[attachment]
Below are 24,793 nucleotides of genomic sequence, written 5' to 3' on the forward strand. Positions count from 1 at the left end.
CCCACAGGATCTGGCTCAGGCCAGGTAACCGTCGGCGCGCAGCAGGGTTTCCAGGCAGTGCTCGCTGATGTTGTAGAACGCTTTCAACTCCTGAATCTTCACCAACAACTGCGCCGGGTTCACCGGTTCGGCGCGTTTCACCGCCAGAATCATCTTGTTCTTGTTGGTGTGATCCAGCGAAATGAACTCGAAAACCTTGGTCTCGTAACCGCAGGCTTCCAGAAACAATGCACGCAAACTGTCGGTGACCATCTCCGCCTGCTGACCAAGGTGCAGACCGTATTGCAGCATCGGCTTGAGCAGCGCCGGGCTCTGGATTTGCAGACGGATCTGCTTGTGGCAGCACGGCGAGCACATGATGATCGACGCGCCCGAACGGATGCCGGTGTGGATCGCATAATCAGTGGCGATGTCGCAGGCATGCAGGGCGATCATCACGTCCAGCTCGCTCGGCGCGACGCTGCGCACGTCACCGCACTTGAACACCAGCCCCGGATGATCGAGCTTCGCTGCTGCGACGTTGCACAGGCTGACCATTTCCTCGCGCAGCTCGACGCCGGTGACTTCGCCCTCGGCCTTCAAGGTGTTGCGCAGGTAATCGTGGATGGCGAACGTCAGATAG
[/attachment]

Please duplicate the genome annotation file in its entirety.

Below are 24,793 nucleotides of genomic sequence, written 5' to 3' on the forward strand. Positions count from 1 at the left end.
CCCACAGGATCTGGCTCAGGCCAGGTAACCGTCGGCGCGCAGCAGGGTTTCCAGGCAGTGCTCGCTGATGTTGTAGAACGCTTTCAACTCCTGAATCTTCACCAACAACTGCGCCGGGTTCACCGGTTCGGCGCGTTTCACCGCCAGAATCATCTTGTTCTTGTTGGTGTGATCCAGCGAAATGAACTCGAAAACCTTGGTCTCGTAACCGCAGGCTTCCAGAAACAATGCACGCAAACTGTCGGTGACCATCTCCGCCTGCTGACCAAGGTGCAGACCGTATTGCAGCATCGGCTTGAGCAGCGCCGGGCTCTGGATTTGCAGACGGATCTGCTTGTGGCAGCACGGCGAGCACATGATGATCGACGCGCCCGAACGGATGCCGGTGTGGATCGCATAATCAGTGGCGATGTCGCAGGCATGCAGGGCGATCATCACGTCCAGCTCGCTCGGCGCGACGCTGCGCACGTCACCGCACTTGAACACCAGCCCCGGATGATCGAGCTTCGCTGCTGCGACGTTGCACAGGCTGACCATTTCCTCGCGCAGCTCGACGCCGGTGACTTCGCCCTCGGCCTTCAAGGTGTTGCGCAGGTAATCGTGGATGGCGAACGTCAGATAG